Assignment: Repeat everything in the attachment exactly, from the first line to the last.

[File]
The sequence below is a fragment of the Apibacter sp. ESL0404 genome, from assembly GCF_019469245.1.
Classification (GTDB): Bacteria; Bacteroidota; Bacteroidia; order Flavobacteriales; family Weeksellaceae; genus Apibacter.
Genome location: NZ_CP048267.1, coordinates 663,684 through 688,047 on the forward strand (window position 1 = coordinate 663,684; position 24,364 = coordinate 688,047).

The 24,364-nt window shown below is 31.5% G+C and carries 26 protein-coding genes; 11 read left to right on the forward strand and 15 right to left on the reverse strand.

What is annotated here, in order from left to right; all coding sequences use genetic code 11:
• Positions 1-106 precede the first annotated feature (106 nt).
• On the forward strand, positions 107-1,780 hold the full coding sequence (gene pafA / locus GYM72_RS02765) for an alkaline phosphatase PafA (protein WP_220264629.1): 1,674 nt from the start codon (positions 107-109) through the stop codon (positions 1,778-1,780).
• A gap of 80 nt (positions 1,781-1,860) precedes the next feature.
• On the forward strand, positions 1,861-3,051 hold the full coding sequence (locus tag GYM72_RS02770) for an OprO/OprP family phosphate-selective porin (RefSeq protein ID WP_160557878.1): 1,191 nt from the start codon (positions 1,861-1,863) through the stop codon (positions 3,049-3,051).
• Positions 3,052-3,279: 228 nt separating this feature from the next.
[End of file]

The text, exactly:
The sequence below is a fragment of the Apibacter sp. ESL0404 genome, from assembly GCF_019469245.1.
Classification (GTDB): Bacteria; Bacteroidota; Bacteroidia; order Flavobacteriales; family Weeksellaceae; genus Apibacter.
Genome location: NZ_CP048267.1, coordinates 663,684 through 688,047 on the forward strand (window position 1 = coordinate 663,684; position 24,364 = coordinate 688,047).

The 24,364-nt window shown below is 31.5% G+C and carries 26 protein-coding genes; 11 read left to right on the forward strand and 15 right to left on the reverse strand.

What is annotated here, in order from left to right; all coding sequences use genetic code 11:
• Positions 1-106 precede the first annotated feature (106 nt).
• On the forward strand, positions 107-1,780 hold the full coding sequence (gene pafA / locus GYM72_RS02765) for an alkaline phosphatase PafA (protein WP_220264629.1): 1,674 nt from the start codon (positions 107-109) through the stop codon (positions 1,778-1,780).
• A gap of 80 nt (positions 1,781-1,860) precedes the next feature.
• On the forward strand, positions 1,861-3,051 hold the full coding sequence (locus tag GYM72_RS02770) for an OprO/OprP family phosphate-selective porin (RefSeq protein ID WP_160557878.1): 1,191 nt from the start codon (positions 1,861-1,863) through the stop codon (positions 3,049-3,051).
• Positions 3,052-3,279: 228 nt separating this feature from the next.